The job of preparator is a bit of mystery, and not just because no one knows how to pronounce it. (It’s prep-PARE-a-tor.)
The inner workings of an art museum are secretive for two reasons:
- You can’t have someone learning your secrets and going all Thomas Crowne Affair on your watch, and
- You’re actually trying to fade into the background so the art can be the star.
“Our job is almost like being a stagehand in the theater,” says Scott Thom, Head Preparator at the Frist Center for the Visual Arts.
“Visitors don’t see a lot of the planning or structure that go on behind the scenes, but if we’re doing our job, we’re creating an experience.”
That requires a lot of planning: research, painting, carpentry, unpacking, installation — and the preparator tackles them all.
“You have to have a lot of different skills,” says Thom.
“One day you’re working with sculptures and forklifts, and the next day you’re hanging projectors. It’s a lot about figuring out your own solutions to things.”
How did they do that?
There’s no such thing as studying to be a preparator. Thom got his MFA in printmaking from UT Austin and started art handling there, but most of his training has been of the on-the-job variety.
“It’s highly specialized, so not a lot of people are coming out of school looking for this type of position,” he says. “Most are artists or musicians or creative people who got into it to make ends meet, which gives it kind of a fraternity, or guild, feel.”
The hands-on nature of the job suits the temperament of anyone who creates art for a living. Though the ultimate goal is to disappear into the background, working with different mediums and ideas — and trying to cultivate a larger emotional response — is challenging, mentally and physically.
“People don’t really understand what a physically demanding job it is,” Thom says.
“Everything — every crate that arrives — is a couple hundred pounds, even for a medium size painting. And they have to be handled by people, not machines. It feels almost like you’re competing because it’s so intense and physical.”
A ton of work
Which brings us to the biggest installation Thom’s ever tackled. The mashed-up Humvee currently on display in back of the Frist was a serious undertaking, he says, but the rose sculpture out in front of the Broadway entrance was the biggest pound-for-pound.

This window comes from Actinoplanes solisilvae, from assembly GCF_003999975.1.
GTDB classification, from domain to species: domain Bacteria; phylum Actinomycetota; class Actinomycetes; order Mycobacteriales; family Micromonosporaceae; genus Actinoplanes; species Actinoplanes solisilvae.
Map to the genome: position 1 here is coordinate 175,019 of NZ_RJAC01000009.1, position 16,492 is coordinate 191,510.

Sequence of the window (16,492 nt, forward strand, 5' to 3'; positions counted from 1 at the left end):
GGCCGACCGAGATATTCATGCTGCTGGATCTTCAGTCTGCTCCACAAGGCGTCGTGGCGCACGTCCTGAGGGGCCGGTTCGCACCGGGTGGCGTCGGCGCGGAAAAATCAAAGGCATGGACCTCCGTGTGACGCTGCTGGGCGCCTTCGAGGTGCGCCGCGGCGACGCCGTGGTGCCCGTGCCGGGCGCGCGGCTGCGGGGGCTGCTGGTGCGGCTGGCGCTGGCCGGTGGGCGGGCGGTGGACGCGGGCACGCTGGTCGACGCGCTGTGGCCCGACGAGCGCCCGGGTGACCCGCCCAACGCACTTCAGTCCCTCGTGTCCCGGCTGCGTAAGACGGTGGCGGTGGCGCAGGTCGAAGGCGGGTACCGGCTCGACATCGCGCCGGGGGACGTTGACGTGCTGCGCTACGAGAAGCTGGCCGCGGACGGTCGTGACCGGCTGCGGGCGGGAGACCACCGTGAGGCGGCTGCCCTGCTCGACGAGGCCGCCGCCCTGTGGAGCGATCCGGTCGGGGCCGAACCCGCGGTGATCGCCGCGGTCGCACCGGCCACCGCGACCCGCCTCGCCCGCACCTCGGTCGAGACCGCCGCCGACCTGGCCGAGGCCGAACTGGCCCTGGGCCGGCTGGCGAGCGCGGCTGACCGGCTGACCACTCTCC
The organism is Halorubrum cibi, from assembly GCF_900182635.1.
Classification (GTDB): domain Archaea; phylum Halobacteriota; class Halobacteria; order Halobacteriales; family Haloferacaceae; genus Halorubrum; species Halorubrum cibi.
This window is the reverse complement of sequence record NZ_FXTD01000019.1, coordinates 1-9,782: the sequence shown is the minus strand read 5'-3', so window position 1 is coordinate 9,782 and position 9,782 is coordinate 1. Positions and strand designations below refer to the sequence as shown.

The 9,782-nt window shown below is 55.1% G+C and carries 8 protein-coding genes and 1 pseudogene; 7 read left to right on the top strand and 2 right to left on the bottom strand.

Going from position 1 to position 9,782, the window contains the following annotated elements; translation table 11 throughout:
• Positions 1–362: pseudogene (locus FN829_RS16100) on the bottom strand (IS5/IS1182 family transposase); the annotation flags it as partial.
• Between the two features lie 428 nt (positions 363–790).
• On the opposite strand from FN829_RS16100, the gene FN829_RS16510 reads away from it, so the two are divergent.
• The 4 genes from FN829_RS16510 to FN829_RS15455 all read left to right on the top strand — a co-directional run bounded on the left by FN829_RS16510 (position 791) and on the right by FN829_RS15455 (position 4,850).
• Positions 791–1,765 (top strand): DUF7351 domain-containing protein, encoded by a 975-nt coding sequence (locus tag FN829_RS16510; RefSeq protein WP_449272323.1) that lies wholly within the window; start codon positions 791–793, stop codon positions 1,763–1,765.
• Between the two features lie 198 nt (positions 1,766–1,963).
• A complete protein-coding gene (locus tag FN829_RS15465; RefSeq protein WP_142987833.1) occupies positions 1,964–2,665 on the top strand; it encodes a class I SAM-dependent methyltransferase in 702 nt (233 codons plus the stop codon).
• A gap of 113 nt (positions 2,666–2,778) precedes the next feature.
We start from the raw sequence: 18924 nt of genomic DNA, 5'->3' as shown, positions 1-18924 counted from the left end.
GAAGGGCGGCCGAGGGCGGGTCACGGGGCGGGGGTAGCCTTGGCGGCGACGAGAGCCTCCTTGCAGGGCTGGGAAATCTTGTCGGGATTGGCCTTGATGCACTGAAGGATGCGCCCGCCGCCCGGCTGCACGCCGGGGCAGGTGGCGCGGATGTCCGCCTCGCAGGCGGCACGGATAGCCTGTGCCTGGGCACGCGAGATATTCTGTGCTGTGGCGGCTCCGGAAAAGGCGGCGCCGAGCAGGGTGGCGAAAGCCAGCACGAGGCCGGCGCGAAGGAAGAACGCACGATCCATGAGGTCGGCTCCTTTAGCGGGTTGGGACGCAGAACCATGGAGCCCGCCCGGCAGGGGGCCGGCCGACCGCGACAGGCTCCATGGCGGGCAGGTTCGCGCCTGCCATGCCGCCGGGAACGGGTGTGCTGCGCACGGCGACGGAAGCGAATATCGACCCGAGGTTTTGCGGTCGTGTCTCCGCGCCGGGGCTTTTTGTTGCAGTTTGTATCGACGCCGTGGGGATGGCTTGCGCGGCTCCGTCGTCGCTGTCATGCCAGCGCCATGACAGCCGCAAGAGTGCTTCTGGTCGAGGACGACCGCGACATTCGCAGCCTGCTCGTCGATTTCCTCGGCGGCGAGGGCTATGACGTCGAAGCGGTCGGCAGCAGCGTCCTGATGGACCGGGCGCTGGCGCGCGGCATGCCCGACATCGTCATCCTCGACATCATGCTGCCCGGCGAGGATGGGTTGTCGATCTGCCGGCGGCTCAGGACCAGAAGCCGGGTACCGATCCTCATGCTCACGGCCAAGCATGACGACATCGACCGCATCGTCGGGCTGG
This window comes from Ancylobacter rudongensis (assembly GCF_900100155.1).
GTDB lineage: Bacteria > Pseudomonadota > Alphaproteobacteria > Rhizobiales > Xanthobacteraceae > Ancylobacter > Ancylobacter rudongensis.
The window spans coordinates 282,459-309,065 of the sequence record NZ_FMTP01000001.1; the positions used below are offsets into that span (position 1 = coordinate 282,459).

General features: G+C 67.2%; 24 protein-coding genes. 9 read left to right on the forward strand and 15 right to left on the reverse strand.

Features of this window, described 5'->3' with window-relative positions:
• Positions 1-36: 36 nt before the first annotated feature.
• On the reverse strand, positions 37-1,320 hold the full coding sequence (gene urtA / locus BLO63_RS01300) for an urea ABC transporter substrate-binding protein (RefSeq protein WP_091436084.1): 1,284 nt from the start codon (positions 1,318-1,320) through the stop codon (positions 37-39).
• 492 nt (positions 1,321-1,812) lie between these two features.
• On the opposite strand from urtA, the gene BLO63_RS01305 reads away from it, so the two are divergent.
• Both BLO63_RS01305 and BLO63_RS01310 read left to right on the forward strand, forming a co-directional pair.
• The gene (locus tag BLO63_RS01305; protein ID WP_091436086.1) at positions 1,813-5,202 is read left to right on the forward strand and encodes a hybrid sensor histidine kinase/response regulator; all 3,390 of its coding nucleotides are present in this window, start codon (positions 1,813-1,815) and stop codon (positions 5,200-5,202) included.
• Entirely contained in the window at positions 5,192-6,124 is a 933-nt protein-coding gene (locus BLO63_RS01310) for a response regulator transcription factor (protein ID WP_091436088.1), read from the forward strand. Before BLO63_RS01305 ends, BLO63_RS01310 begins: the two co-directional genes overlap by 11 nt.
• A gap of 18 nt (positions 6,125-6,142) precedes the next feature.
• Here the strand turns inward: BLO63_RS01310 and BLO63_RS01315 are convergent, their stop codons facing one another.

“It came to us in multi-ton pieces,” Thom says. (A ton is 2,000 pounds.)
“We got a local rigging crew out there with a crane, and it took us a whole day to install. But that’s not surprising when you’re working with 9,000 pounds.”
But even with that massive installation under their belts, Thom’s team had to start from scratch for “Sensuous Steel,” the Frist’s 2013 exhibit of art deco automobiles.
“The car show was great,” he says.
“It was very unusual for us, and logistically challenging. We had to remove doors inside and outside the building; everything had to be pushed into the gallery, not driven. These cars are so delicate, rare and valuable — It’s not like you’re dealing with an old broken-down Escort! It was difficult but so fun.”
The art of change
Since the Frist is a non-collecting museum, no display is permanent. While they try to plan several years in advance, the turnaround time between exhibits can be as short as six weeks.
“Places that have collections often have a slower pace and fewer exhibits per year. This is constantly changing, which makes my job more interesting,” says Thom.
“And it’s nice, too, because you get to focus so closely in on whatever you’re unpacking and hanging that day. You get up close and see what you’ve never seen before.”
Thom even gained new appreciation for an art form he never really liked once he worked on the Hudson River School exhibition, which included Albert Bierstadt.
“I am not a huge fan of romantic landscape painting, but the Bierstadt was just amazing to see firsthand,” he says.
“When you see a painting up close, it’s much different than seeing it in book. You see the skill, and with this one, the light effects seem to come from within the painting rather than without. I’m still not a big fan of landscapes, but this one stuck with me.”
As someone who enjoys all kinds of art, Thom has visited lots of museums. He has obviously made the rounds in New York, and appreciates what he’s seen there. But he hasn’t seen anything that beats one particular museum in The South.
“My favorite museum building would have to be the Barber Vintage Motorsports Museum just outside Birmingham, Alabama,” he says.
“It’s an unholy alliance of stunning architecture and (mostly) motorcycles, with views of the active racetrack from the panoramic windows. It can be sensory overload for a gear-head when the track is in use.”
Thom is quick to remind, though, that the museum itself should never really be the focal point.
“I have seen some great exhibitions at various places, but the building itself usually becomes secondary, as it should.”
For most people, that is.
“I’m always looking at how they do things like wall construction or paint finishes; the level of craftsmanship and care that they take; how they hang projectors or paintings,” he says.
“It’s interesting to see other people’s ideas. I’m always looking for something I’ve never seen before.”